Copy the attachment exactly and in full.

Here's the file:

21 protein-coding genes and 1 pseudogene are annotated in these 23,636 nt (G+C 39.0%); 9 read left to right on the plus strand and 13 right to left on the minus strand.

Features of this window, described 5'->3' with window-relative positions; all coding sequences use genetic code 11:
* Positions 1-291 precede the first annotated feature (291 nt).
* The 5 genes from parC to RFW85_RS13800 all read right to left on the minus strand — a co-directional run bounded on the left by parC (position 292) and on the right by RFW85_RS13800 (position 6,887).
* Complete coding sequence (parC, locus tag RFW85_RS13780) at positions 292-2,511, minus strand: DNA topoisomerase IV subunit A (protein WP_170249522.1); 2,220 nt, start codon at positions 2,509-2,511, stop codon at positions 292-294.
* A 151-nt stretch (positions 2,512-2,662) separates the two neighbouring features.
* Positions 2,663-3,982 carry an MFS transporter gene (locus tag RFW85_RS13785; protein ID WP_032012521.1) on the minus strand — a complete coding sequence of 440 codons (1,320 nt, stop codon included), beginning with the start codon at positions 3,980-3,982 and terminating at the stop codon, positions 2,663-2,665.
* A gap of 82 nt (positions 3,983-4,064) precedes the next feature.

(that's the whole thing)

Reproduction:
21 protein-coding genes and 1 pseudogene are annotated in these 23,636 nt (G+C 39.0%); 9 read left to right on the plus strand and 13 right to left on the minus strand.

Features of this window, described 5'->3' with window-relative positions; all coding sequences use genetic code 11:
* Positions 1-291 precede the first annotated feature (291 nt).
* The 5 genes from parC to RFW85_RS13800 all read right to left on the minus strand — a co-directional run bounded on the left by parC (position 292) and on the right by RFW85_RS13800 (position 6,887).
* Complete coding sequence (parC, locus tag RFW85_RS13780) at positions 292-2,511, minus strand: DNA topoisomerase IV subunit A (protein WP_170249522.1); 2,220 nt, start codon at positions 2,509-2,511, stop codon at positions 292-294.
* A 151-nt stretch (positions 2,512-2,662) separates the two neighbouring features.
* Positions 2,663-3,982 carry an MFS transporter gene (locus tag RFW85_RS13785; protein ID WP_032012521.1) on the minus strand — a complete coding sequence of 440 codons (1,320 nt, stop codon included), beginning with the start codon at positions 3,980-3,982 and terminating at the stop codon, positions 2,663-2,665.
* A gap of 82 nt (positions 3,983-4,064) precedes the next feature.